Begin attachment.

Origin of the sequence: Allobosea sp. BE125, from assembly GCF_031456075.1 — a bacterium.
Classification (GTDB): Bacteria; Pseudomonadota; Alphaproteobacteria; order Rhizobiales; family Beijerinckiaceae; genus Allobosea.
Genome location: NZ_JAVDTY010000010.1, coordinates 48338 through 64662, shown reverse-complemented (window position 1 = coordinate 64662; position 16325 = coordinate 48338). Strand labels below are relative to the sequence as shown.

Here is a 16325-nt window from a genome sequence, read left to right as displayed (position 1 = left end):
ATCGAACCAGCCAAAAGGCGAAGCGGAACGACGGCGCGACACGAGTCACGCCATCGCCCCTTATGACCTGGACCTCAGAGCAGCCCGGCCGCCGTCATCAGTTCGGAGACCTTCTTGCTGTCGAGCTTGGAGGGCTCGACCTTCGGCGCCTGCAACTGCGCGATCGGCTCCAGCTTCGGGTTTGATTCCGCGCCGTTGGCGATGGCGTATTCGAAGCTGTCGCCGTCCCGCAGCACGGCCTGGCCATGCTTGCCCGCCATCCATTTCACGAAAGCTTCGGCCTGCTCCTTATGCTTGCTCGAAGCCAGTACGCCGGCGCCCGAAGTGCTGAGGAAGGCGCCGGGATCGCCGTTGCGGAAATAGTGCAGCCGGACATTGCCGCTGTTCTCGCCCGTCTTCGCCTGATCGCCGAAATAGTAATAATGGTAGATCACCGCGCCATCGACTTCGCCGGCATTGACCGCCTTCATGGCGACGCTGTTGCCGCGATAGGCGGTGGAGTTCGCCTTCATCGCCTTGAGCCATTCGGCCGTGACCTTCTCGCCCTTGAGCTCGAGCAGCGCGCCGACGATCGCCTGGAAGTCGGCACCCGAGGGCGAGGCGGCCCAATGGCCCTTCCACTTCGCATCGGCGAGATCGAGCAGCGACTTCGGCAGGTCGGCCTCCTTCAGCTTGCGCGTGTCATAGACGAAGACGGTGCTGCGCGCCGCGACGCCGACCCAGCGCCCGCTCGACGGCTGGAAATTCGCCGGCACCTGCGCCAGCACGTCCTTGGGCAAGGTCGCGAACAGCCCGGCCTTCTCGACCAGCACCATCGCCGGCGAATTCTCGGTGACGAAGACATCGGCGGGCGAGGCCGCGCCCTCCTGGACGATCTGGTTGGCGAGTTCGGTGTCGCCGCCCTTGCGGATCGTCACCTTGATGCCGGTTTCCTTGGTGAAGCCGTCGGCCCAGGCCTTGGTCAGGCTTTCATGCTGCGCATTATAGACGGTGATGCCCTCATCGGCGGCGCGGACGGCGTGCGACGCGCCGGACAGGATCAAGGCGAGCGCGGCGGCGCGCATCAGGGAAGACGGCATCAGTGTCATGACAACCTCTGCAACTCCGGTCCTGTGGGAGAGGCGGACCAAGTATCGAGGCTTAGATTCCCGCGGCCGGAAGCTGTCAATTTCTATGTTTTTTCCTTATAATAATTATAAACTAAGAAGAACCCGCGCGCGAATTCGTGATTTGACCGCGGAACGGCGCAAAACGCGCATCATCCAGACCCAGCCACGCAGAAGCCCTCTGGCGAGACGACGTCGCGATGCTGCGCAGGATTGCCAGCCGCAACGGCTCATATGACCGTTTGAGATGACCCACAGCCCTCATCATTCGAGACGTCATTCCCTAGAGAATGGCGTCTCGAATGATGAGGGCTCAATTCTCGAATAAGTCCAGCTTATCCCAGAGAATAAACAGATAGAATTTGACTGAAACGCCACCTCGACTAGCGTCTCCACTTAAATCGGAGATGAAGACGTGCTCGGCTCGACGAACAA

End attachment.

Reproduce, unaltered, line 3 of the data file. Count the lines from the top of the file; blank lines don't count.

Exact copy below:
Genome location: NZ_JAVDTY010000010.1, coordinates 48338 through 64662, shown reverse-complemented (window position 1 = coordinate 64662; position 16325 = coordinate 48338). Strand labels below are relative to the sequence as shown.